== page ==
You would think that resumes would get better with all the help available on the Internet. Who can avoid the pop up ads, headlines blaring, “The 5 worst things you can add to your resume”, or “The 5 top strategies for the perfect resume”, or “Free resume templates” and so on. Some of the advice is quite good and sensible — no spelling errors, double space, two pages maximum, sell don’t tell — but in the end it all boils down to one question: “Is my resume good enough to get me an interview?”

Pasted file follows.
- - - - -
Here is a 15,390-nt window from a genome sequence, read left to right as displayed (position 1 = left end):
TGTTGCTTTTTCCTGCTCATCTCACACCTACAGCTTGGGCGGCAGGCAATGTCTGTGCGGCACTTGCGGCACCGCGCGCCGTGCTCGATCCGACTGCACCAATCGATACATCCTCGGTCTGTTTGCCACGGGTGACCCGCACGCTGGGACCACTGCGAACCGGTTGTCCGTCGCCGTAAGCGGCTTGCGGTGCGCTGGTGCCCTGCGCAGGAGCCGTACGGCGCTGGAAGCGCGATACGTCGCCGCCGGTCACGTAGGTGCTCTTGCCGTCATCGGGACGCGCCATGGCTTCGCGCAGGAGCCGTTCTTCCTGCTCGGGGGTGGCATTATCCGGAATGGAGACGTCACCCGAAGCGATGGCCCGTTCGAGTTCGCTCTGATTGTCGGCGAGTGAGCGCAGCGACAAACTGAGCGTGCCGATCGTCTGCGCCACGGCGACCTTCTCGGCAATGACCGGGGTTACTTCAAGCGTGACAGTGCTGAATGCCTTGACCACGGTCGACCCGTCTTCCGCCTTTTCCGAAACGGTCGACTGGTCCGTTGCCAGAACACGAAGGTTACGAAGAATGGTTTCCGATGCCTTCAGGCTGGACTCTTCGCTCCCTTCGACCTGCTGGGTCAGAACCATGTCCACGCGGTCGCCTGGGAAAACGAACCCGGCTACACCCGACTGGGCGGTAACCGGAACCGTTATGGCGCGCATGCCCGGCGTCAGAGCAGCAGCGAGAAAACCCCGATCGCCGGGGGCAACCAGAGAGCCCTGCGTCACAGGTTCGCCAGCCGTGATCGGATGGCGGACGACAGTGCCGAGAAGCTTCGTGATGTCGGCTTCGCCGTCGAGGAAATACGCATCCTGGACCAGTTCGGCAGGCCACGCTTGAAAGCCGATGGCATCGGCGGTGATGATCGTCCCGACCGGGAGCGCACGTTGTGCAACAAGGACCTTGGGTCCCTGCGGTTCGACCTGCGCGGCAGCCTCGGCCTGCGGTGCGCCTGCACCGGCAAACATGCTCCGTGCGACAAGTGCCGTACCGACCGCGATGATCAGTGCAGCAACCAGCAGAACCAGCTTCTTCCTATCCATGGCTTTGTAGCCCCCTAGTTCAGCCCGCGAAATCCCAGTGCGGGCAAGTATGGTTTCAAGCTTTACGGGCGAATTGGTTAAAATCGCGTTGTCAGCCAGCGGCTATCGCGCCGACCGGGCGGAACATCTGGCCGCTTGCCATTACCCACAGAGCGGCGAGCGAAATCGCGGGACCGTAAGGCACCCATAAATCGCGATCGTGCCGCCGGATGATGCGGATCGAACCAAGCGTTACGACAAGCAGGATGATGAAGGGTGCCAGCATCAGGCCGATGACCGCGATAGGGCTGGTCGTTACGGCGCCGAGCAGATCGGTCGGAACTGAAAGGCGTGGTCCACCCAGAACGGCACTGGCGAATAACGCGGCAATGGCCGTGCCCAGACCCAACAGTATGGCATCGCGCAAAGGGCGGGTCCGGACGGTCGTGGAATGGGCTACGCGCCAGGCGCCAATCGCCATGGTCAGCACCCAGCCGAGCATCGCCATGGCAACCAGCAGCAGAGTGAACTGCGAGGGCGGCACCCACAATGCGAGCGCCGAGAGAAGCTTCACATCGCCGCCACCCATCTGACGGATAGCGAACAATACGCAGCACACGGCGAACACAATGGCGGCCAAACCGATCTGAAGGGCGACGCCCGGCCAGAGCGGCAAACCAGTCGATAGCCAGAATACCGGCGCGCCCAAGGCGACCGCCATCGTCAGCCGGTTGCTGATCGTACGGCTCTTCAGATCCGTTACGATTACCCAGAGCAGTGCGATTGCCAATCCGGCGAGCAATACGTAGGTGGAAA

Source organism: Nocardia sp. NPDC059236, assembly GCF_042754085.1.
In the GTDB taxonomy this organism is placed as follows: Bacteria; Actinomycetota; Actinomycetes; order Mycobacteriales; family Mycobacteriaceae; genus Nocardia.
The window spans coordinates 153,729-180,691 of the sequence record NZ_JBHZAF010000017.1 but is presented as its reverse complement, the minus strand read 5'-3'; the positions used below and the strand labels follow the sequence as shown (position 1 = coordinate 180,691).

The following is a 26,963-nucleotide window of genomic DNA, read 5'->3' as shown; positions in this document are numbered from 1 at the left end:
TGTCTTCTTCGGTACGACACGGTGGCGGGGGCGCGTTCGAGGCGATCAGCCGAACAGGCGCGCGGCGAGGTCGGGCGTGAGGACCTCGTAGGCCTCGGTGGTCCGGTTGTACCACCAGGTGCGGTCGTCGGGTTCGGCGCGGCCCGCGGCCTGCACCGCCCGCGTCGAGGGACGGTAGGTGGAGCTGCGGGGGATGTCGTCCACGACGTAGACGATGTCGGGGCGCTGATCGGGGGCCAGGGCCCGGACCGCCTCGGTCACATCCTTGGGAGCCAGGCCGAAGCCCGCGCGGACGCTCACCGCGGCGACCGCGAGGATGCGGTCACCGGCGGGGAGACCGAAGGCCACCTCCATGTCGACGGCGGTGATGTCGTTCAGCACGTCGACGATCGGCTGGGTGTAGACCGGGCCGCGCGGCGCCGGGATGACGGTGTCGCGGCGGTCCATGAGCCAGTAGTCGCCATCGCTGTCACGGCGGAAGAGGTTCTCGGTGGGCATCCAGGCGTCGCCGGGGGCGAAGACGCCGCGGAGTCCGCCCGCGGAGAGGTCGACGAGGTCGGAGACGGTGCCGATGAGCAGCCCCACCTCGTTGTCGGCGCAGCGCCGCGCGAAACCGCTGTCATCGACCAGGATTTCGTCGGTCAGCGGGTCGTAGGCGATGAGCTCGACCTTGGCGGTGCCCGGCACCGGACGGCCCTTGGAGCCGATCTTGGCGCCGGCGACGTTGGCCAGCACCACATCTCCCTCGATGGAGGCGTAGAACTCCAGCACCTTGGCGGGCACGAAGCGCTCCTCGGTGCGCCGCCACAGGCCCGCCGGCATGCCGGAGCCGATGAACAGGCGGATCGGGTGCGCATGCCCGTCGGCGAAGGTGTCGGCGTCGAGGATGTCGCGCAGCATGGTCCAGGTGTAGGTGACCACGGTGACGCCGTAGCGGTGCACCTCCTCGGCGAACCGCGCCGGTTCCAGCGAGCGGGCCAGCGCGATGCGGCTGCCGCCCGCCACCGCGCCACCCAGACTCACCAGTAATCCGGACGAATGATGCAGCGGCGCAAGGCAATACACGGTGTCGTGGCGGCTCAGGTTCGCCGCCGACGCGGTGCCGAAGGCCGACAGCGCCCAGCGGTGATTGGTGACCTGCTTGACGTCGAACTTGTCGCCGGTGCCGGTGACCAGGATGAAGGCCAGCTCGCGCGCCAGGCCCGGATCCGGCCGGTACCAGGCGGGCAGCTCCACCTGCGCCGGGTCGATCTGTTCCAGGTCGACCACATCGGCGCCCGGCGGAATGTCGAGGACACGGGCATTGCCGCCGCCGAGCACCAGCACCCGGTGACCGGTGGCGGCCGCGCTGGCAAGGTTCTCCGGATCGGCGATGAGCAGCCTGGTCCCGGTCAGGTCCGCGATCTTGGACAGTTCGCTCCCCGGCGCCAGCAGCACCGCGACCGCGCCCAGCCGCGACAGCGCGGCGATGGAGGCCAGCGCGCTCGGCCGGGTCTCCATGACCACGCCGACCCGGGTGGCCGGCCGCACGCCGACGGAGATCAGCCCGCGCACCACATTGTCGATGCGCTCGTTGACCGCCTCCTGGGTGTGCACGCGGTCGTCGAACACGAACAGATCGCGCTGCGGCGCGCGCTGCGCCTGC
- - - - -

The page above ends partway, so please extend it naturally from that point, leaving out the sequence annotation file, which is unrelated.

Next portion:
In the old days—a mere 15 years ago—resumes were typed on a word processor or fancy IBM Selectric (with the cool golf ball typeface), directly onto creamy vellum paper with only a small bottle of Whiteout at the ready for any errors. Resumes were sent by snail mail, with cover letters carefully attached like talisman, to alert the recipient to the treasure that lay within. Each resume cost about $2.00 in materials to send and it took about three weeks to get a reply back. If you mailed two applications a week you were doing well. You might be competing with twenty or thirty applicants; fifty to seventy-five if the position was advertised in the Career Section of the Saturday Globe or Toronto Star.